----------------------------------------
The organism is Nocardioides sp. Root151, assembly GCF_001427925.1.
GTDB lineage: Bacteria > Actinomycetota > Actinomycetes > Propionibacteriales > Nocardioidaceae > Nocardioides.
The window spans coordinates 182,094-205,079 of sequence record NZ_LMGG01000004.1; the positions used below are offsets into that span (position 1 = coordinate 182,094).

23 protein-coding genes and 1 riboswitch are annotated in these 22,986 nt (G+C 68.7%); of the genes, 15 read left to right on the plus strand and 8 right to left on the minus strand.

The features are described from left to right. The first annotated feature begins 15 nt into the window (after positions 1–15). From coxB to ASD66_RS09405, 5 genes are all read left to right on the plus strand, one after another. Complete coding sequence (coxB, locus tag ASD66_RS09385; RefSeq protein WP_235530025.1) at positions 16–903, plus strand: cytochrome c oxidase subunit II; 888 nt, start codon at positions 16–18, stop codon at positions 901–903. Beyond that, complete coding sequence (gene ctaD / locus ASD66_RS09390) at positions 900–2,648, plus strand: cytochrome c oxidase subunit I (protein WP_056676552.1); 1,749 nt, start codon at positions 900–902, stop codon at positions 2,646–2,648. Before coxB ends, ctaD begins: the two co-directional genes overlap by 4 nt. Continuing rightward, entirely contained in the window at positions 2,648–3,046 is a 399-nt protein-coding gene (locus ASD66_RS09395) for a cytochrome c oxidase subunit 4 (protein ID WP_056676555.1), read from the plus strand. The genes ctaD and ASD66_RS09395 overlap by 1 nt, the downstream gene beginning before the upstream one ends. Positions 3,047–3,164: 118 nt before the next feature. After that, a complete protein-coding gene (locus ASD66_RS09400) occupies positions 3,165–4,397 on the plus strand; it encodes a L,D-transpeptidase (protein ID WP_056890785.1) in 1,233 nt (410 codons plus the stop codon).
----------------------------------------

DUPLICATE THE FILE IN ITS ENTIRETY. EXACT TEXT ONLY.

The organism is Nocardioides sp. Root151, assembly GCF_001427925.1.
GTDB lineage: Bacteria > Actinomycetota > Actinomycetes > Propionibacteriales > Nocardioidaceae > Nocardioides.
The window spans coordinates 182,094-205,079 of sequence record NZ_LMGG01000004.1; the positions used below are offsets into that span (position 1 = coordinate 182,094).

23 protein-coding genes and 1 riboswitch are annotated in these 22,986 nt (G+C 68.7%); of the genes, 15 read left to right on the plus strand and 8 right to left on the minus strand.

The features are described from left to right. The first annotated feature begins 15 nt into the window (after positions 1–15). From coxB to ASD66_RS09405, 5 genes are all read left to right on the plus strand, one after another. Complete coding sequence (coxB, locus tag ASD66_RS09385; RefSeq protein WP_235530025.1) at positions 16–903, plus strand: cytochrome c oxidase subunit II; 888 nt, start codon at positions 16–18, stop codon at positions 901–903. Beyond that, complete coding sequence (gene ctaD / locus ASD66_RS09390) at positions 900–2,648, plus strand: cytochrome c oxidase subunit I (protein WP_056676552.1); 1,749 nt, start codon at positions 900–902, stop codon at positions 2,646–2,648. Before coxB ends, ctaD begins: the two co-directional genes overlap by 4 nt. Continuing rightward, entirely contained in the window at positions 2,648–3,046 is a 399-nt protein-coding gene (locus ASD66_RS09395) for a cytochrome c oxidase subunit 4 (protein ID WP_056676555.1), read from the plus strand. The genes ctaD and ASD66_RS09395 overlap by 1 nt, the downstream gene beginning before the upstream one ends. Positions 3,047–3,164: 118 nt before the next feature. After that, a complete protein-coding gene (locus ASD66_RS09400) occupies positions 3,165–4,397 on the plus strand; it encodes a L,D-transpeptidase (protein ID WP_056890785.1) in 1,233 nt (410 codons plus the stop codon).